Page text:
Some waterfalls are big, roaring and attention-grabbing. Other waterfalls are shy. These we seek out in our skiff to listen to their hushed babble and to feel a sense of wonder as we watch them cascade for a thousand feet or more.
Verney Falls in August
When we enter Nettle Basin on our Southbound Inside Passage cruise between Ketchikan and Bellingham, we always hope we’ll find bears at Verney Falls. In mid-August the salmon come home to spawn here and the bears come for the feast.
Nettle Basin, at the base of the falls will be alive with hundreds of splashing salmon. Sometimes we’ll kayak right up to the waterfall to watch eagles, ravens, and bears feeding on the salmon. It’s exciting to watch bears fishing but I’ve often found myself more mesmerized by the great schools of salmon that gather in the pool at the base of the waterfall. When they jump, it sends a splash of water on to me and my kayak and as they swim their fins cut the surface like sharks.
There’s a lot of energy packed into in this small space. It’s nature’s raw energy of life and survival. I find myself rooting for both the fish and the bears, and I root for the eagles and the ravens too. It’s easy to get caught up in the drama at the waterfall, it’s why we like to come here.
Waiting for humpback whales
I always feel like there’s sort of a Jack-in-the-box element to watching humpback whales forage. When they are at the surface we can see them breathing, flapping their flippers, or slapping their flukes (tails), but when they dive, it’s anybody’s guess as to where they’ll surface next.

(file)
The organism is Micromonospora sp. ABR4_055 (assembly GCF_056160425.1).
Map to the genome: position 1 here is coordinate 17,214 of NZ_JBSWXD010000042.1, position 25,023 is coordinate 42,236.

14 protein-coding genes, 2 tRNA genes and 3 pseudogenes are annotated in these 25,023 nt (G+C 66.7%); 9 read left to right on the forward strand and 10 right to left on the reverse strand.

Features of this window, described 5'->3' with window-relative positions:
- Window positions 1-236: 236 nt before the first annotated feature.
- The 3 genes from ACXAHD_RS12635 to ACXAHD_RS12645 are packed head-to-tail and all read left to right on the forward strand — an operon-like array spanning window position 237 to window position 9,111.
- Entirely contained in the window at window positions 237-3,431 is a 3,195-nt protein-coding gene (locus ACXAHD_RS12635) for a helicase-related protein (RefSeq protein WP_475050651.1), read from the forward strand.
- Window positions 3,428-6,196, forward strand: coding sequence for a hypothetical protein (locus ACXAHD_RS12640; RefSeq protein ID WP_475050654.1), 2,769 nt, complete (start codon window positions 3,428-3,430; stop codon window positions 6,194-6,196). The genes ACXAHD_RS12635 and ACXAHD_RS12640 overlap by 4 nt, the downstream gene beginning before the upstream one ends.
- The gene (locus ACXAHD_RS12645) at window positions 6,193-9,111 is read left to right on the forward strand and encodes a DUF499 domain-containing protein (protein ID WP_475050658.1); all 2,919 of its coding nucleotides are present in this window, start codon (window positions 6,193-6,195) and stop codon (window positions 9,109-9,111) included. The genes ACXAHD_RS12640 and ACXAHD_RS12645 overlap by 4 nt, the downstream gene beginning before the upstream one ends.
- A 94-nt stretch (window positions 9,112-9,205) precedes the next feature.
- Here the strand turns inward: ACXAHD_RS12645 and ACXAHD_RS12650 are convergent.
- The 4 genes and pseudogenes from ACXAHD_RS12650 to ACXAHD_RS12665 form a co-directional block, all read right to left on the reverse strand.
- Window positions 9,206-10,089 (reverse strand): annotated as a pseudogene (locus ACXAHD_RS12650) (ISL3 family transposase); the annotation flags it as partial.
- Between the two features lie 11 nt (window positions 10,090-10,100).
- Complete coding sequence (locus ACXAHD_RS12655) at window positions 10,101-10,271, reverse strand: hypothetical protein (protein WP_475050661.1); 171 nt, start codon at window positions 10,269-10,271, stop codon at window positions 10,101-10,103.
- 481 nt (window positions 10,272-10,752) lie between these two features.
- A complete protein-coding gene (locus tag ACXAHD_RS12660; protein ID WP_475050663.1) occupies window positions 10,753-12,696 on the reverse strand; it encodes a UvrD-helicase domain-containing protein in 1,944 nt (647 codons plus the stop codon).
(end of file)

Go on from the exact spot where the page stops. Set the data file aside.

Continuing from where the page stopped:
I like to think about the wait between surfacing as a time to refocus my attention on my surroundings. I know that they will be beneath the surface for 3-7 minutes. They’ll be rounding up forage fish and doing the things that whales do — the stuff we can’t see. In that time, I like to think about where they’ll come back up, or how funny it is that there are these enormous animals so close, (only a few hundred of feet away) and yet I can’t see them. I like to look into the water for passing jelly fish, or a tangle of kelp that slips along in the current. I watch the gulls for cues about where the whales are. On occasion when they swim right beneath us, the bubbles of their breath will bounce up along the David B’s planks –a reminder that somewhere, just a out-of-sight, but oh, so close, there are whales. I refocus my attention to the whales. I wonder how long ago they were under the boat. I wonder what direction they are going. I calculate the time. I lift my camera and wait. I wait for the thrill of hearing the explosive breath again and seeing these usually invisible giants. It’s like a Jack-in-the-box.